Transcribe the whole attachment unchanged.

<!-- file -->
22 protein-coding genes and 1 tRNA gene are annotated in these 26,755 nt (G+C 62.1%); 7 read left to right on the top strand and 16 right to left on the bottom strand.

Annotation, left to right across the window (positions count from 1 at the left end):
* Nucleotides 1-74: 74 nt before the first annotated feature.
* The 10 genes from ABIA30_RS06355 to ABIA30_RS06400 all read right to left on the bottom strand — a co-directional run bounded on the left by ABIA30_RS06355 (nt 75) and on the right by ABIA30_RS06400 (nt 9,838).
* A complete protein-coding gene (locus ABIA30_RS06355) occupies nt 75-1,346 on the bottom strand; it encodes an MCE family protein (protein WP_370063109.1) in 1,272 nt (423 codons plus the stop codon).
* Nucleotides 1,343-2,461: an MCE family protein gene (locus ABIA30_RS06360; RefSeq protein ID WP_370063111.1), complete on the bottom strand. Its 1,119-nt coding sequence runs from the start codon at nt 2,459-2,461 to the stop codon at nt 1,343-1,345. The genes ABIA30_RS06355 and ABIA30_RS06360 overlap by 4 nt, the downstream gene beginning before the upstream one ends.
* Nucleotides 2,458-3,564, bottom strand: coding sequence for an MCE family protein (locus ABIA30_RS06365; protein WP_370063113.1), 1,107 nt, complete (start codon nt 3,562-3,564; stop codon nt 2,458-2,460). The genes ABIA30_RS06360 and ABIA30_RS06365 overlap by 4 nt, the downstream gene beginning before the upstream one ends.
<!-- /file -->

22 protein-coding genes and 1 tRNA gene are annotated in these 26,755 nt (G+C 62.1%); 7 read left to right on the top strand and 16 right to left on the bottom strand.

Annotation, left to right across the window (positions count from 1 at the left end):
* Nucleotides 1-74: 74 nt before the first annotated feature.
* The 10 genes from ABIA30_RS06355 to ABIA30_RS06400 all read right to left on the bottom strand — a co-directional run bounded on the left by ABIA30_RS06355 (nt 75) and on the right by ABIA30_RS06400 (nt 9,838).
* A complete protein-coding gene (locus ABIA30_RS06355) occupies nt 75-1,346 on the bottom strand; it encodes an MCE family protein (protein WP_370063109.1) in 1,272 nt (423 codons plus the stop codon).
* Nucleotides 1,343-2,461: an MCE family protein gene (locus ABIA30_RS06360; RefSeq protein ID WP_370063111.1), complete on the bottom strand. Its 1,119-nt coding sequence runs from the start codon at nt 2,459-2,461 to the stop codon at nt 1,343-1,345. The genes ABIA30_RS06355 and ABIA30_RS06360 overlap by 4 nt, the downstream gene beginning before the upstream one ends.
* Nucleotides 2,458-3,564, bottom strand: coding sequence for an MCE family protein (locus ABIA30_RS06365; protein WP_370063113.1), 1,107 nt, complete (start codon nt 3,562-3,564; stop codon nt 2,458-2,460). The genes ABIA30_RS06360 and ABIA30_RS06365 overlap by 4 nt, the downstream gene beginning before the upstream one ends.